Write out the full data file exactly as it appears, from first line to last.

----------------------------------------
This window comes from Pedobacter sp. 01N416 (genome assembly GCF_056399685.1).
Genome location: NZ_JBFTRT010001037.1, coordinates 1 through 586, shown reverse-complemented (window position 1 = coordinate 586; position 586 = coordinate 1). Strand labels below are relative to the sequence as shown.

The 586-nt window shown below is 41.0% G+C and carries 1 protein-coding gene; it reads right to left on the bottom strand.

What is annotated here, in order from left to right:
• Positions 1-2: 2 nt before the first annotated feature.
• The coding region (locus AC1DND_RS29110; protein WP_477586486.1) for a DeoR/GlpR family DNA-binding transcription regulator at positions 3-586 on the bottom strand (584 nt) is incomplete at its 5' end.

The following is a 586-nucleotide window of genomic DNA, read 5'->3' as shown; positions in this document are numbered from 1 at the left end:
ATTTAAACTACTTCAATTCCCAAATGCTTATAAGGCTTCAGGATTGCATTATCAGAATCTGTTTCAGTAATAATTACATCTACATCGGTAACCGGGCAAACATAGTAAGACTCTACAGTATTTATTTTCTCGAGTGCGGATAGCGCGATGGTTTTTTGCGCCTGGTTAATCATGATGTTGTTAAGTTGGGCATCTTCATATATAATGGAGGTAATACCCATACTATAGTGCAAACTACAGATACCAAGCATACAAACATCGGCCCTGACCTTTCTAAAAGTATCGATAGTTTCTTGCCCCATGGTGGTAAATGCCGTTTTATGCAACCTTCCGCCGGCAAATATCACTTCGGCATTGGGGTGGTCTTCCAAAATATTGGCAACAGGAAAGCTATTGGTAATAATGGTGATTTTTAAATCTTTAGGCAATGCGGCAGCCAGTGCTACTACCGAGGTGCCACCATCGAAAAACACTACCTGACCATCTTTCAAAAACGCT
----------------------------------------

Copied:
This window comes from Pedobacter sp. 01N416 (genome assembly GCF_056399685.1).
Genome location: NZ_JBFTRT010001037.1, coordinates 1 through 586, shown reverse-complemented (window position 1 = coordinate 586; position 586 = coordinate 1). Strand labels below are relative to the sequence as shown.

The 586-nt window shown below is 41.0% G+C and carries 1 protein-coding gene; it reads right to left on the bottom strand.

What is annotated here, in order from left to right:
• Positions 1-2: 2 nt before the first annotated feature.
• The coding region (locus AC1DND_RS29110; protein WP_477586486.1) for a DeoR/GlpR family DNA-binding transcription regulator at positions 3-586 on the bottom strand (584 nt) is incomplete at its 5' end.

The following is a 586-nucleotide window of genomic DNA, read 5'->3' as shown; positions in this document are numbered from 1 at the left end:
ATTTAAACTACTTCAATTCCCAAATGCTTATAAGGCTTCAGGATTGCATTATCAGAATCTGTTTCAGTAATAATTACATCTACATCGGTAACCGGGCAAACATAGTAAGACTCTACAGTATTTATTTTCTCGAGTGCGGATAGCGCGATGGTTTTTTGCGCCTGGTTAATCATGATGTTGTTAAGTTGGGCATCTTCATATATAATGGAGGTAATACCCATACTATAGTGCAAACTACAGATACCAAGCATACAAACATCGGCCCTGACCTTTCTAAAAGTATCGATAGTTTCTTGCCCCATGGTGGTAAATGCCGTTTTATGCAACCTTCCGCCGGCAAATATCACTTCGGCATTGGGGTGGTCTTCCAAAATATTGGCAACAGGAAAGCTATTGGTAATAATGGTGATTTTTAAATCTTTAGGCAATGCGGCAGCCAGTGCTACTACCGAGGTGCCACCATCGAAAAACACTACCTGACCATCTTTCAAAAACGCT